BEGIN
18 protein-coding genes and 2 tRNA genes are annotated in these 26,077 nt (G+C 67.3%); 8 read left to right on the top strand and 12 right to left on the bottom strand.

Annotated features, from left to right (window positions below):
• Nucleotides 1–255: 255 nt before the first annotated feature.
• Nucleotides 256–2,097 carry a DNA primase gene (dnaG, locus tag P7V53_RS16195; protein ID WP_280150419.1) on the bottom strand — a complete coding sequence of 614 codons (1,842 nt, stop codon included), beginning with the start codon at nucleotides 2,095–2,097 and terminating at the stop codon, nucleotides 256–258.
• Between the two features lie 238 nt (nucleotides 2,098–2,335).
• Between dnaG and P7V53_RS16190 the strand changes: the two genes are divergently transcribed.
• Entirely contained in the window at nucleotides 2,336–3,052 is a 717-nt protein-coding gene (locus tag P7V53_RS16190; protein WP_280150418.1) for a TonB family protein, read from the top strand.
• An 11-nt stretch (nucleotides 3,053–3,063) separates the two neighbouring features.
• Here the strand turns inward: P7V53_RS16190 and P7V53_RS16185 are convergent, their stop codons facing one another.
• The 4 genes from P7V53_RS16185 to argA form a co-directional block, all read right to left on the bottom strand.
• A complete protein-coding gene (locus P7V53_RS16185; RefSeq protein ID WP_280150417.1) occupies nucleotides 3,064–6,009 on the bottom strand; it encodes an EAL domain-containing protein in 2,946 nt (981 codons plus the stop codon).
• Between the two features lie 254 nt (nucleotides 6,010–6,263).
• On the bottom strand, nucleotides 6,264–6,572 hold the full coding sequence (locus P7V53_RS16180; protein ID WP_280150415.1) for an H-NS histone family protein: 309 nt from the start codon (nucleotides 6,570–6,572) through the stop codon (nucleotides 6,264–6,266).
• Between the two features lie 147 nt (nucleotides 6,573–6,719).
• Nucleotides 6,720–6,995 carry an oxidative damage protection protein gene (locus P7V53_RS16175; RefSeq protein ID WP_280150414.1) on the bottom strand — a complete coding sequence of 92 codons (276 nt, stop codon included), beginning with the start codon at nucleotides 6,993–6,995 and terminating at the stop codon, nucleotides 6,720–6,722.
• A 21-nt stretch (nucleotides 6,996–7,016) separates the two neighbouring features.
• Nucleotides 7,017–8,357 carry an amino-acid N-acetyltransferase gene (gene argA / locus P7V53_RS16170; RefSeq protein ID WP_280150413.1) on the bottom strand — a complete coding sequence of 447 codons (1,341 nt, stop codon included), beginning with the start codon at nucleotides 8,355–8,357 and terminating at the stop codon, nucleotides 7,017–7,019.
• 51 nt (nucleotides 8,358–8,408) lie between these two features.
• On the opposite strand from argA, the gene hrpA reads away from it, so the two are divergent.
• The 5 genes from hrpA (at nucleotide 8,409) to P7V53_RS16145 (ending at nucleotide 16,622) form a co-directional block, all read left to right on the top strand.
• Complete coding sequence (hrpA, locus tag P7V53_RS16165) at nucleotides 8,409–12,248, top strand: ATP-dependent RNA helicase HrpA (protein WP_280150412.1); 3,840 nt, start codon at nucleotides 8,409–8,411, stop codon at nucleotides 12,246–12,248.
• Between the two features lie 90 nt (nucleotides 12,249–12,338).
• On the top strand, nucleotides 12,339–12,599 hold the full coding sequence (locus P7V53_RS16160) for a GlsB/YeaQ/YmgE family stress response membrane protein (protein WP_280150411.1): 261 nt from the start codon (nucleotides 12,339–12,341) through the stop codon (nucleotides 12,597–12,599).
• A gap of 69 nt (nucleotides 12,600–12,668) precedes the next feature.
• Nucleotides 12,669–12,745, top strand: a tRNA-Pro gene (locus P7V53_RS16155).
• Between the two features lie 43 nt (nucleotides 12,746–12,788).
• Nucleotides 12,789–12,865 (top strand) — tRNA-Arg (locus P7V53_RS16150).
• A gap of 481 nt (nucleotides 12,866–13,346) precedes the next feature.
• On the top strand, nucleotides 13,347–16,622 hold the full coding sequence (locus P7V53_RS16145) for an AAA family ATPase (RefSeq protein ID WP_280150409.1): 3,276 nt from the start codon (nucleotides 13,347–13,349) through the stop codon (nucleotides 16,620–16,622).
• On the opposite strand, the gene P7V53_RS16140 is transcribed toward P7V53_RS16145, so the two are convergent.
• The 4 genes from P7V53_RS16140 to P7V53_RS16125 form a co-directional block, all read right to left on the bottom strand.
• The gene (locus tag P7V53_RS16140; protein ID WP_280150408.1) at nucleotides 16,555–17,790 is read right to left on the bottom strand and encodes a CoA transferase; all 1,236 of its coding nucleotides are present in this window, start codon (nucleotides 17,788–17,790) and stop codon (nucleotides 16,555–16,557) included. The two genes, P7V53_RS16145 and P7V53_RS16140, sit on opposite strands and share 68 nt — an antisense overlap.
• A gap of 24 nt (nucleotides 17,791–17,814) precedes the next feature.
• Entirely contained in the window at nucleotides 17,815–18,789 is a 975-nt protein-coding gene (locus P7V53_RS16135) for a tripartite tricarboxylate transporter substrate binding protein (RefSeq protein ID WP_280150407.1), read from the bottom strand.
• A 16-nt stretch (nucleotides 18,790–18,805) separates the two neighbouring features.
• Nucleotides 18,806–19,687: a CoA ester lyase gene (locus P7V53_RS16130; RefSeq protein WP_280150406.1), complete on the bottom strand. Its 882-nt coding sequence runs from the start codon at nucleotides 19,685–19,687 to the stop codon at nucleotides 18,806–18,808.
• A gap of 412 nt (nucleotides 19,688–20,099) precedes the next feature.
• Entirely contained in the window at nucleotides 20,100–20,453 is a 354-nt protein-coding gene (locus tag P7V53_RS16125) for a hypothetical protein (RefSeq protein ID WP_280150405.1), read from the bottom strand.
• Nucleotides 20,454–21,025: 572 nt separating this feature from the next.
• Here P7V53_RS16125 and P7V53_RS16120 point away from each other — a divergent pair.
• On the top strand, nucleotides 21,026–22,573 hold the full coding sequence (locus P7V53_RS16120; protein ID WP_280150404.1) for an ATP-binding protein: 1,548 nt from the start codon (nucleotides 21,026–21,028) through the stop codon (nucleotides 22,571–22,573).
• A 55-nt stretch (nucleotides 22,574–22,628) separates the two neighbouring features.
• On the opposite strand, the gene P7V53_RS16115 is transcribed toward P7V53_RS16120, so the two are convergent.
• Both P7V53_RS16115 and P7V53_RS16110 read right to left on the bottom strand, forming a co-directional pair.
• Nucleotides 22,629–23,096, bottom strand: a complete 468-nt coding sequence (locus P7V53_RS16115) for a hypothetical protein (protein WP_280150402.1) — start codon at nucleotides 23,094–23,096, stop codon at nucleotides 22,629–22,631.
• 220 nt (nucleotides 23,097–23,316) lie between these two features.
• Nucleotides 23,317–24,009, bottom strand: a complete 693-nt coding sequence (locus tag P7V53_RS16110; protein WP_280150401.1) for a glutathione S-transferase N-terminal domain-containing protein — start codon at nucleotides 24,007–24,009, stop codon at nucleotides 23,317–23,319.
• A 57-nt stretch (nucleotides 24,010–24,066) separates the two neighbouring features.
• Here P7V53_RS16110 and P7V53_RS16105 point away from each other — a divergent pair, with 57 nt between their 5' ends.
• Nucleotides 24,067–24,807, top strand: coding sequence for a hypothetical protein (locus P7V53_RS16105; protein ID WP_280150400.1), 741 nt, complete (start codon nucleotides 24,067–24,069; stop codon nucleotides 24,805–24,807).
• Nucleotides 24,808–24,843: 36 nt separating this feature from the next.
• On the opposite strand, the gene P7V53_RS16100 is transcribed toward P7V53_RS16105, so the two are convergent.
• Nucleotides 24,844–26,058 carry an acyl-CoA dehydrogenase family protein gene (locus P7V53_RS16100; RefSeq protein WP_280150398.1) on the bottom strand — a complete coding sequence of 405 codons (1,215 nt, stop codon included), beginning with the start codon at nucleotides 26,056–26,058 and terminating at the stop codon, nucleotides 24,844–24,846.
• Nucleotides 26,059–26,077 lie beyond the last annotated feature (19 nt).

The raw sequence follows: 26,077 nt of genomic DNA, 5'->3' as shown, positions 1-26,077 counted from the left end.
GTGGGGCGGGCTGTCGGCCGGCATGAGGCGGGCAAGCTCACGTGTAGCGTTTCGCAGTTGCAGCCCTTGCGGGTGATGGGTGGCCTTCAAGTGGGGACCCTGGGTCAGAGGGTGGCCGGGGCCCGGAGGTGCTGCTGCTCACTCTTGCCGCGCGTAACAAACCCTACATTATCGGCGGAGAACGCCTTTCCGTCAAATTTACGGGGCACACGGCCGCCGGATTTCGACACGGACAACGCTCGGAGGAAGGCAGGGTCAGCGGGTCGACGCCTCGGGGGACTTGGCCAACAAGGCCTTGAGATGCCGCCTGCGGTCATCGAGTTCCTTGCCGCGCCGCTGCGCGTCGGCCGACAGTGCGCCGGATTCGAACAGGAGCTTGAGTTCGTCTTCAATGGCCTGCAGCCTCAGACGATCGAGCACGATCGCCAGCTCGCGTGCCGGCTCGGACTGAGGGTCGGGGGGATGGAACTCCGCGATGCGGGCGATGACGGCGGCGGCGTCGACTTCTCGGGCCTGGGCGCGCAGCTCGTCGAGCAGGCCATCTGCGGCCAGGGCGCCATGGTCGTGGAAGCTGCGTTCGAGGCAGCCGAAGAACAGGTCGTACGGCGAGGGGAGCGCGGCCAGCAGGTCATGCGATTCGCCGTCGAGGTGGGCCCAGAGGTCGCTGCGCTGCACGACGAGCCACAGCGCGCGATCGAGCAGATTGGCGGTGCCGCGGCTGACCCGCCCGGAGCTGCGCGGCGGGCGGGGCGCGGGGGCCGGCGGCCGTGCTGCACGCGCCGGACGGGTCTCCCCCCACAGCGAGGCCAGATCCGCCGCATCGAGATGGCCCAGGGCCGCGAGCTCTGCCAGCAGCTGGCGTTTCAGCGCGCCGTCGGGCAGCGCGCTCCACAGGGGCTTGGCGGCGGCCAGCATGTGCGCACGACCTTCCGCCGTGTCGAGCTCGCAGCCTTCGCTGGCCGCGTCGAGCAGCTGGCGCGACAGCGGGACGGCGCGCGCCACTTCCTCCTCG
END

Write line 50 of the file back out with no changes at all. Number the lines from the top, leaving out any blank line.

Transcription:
• Nucleotides 24,067–24,807, top strand: coding sequence for a hypothetical protein (locus P7V53_RS16105; protein ID WP_280150400.1), 741 nt, complete (start codon nucleotides 24,067–24,069; stop codon nucleotides 24,805–24,807).